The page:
Unique and beautifully animated, soul is another ambitious achievement from Disney-Pixar. It can also be your most inaccessible, quasi-existential adventure, set in the quasi-existential world between the living and the dead. Pre-Heaven if you will.
Director Pete Doctor has made some of Pixar’s most inventive films, including Up, Monster’s Inc. and from the inside to the outsidewhat the closest comparison can be soul in it it also examines what is in us. What makes us tick? What motivates us to be the people we are.
But soul (which is co-governed by Kemp Powers) is radically different from from the inside to the outside, from the graphics to the concept to the overall tone. Like many other Pixar films soul is at its core an adventure movie starring poor Joe (Jamie Foxx), a black man who, after getting so close to his big break from music, falls into a sewer and presumably takes a much more deadly break from which his soul separates his body. However, he rejects Heaven and heads back to Earth with a youthful and defiant soul (Tina Fey) for a second chance.
But before he does, Joe spends some time on the astral plane (or somewhere) where two-dimensional creatures watch his behavior as they prepare new souls for a journey to Earth. During this stretch, as fascinating and brilliant as it is, my beautiful wife decided soul was a little too strange for her. My toddler loved it, but she’s two and didn’t know what the hell was going on. As for me, this part of soul was convincing but strange, seductive but not particularly entertaining.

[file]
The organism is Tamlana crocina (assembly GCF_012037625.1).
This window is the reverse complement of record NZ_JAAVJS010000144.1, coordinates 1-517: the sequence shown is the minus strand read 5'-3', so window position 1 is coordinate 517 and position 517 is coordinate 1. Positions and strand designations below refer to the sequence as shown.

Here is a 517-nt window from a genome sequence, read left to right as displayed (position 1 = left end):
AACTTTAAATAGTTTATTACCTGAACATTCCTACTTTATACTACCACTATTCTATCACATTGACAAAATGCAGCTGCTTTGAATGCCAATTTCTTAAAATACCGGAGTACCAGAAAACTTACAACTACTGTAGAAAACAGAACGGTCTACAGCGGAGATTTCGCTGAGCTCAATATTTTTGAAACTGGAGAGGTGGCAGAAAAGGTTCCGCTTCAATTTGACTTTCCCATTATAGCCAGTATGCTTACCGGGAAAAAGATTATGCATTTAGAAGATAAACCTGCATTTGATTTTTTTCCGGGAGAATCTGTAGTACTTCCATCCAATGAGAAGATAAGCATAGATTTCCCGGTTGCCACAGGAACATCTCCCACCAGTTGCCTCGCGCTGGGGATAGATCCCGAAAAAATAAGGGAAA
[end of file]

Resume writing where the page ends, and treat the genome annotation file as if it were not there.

Those looking for standard tariffs are given a little break when Joe – as a cat – returns to Earth and runs around trying to figure out how to do things right (while falling prey to a cat’s instincts). soul finds its mainstream rhythm in act two and delivers some funny gags and constant entertainment value.
In the third act it becomes strange and difficult again. Through everything soul is masterfully made, but at some point I consciously thought, “Wow, this film got way too serious.” It’s not that it gets dark (other than dealing with death, of course), but in its waning moments soul suddenly stops trying to chat a few minutes too long. While the tone resonates with some adults, if you’re expecting an animated children’s movie that, as you know, will appeal to kids throughout, soul isn’t that the movie
As creative and fascinating as soul is, the film occasionally loses sight of its ultimate purpose: to entertain. That doesn’t mean it’s not worthy, but it does mean that it’s not transcendent.
Rating by Erik Samdahl, unless otherwise stated.